Grant and Ellie hold off a raptor trying to open the door to the computer room, until the power is restored and the electromagnetic locks begin working. With the door secure, the raptor breaks into the room through the window after Grant shoots at it through the glass, and the group climbs up into the ceiling crawlspace and arrive at the Visitors Center skeleton display, only after Lex is almost killed by the raptor leaping up at her. The raptors pursue and after a scuffle on top of the fossil exhibits and the raptors block their escape route, help comes from an unlikely source when the Tyrannosaurus suddenly appears and kills both raptors, saving Grant, Ellie, Lex, and Tim in the process. The four then climb into Hammond and Malcolm's jeep and leave. Grant says he will not endorse the park, a choice with which Hammond concurs. As all fly away in the helicopter, the children fall asleep beside Grant, who contemplatively watches a flock of pelicans flying nearby, the surviving relatives of the dinosaurs they escaped. Template:-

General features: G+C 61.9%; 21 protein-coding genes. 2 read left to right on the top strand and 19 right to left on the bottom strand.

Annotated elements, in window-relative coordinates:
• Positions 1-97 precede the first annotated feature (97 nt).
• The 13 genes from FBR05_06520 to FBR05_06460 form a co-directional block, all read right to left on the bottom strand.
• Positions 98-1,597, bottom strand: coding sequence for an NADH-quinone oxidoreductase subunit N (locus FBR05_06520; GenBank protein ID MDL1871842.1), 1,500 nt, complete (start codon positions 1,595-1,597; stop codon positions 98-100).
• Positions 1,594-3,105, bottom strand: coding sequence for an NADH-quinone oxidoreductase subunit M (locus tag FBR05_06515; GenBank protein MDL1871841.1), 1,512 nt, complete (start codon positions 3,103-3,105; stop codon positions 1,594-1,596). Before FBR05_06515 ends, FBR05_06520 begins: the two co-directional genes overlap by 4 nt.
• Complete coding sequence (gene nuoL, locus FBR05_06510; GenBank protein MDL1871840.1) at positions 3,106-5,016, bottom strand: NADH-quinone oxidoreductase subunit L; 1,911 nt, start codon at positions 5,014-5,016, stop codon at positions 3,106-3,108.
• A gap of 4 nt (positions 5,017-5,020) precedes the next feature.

- Sam Neill as Dr. Alan Grant: A paleontologist excavating Velociraptor fossils in the Montana Badlands. He dislikes children, frightening one with a talon of a raptor, but he soon has to protect Hammond's grandchildren. Neill only had a weekend's break between filming Family Pictures and Jurassic Park, and had prepared for the role by meeting Jack Horner.
- Laura Dern as Dr. Ellie Sattler: A paleobotanist and Grant's girlfriend. Dern also met Horner and visited the Los Angeles Natural History Museum, learning to prepare a fossil.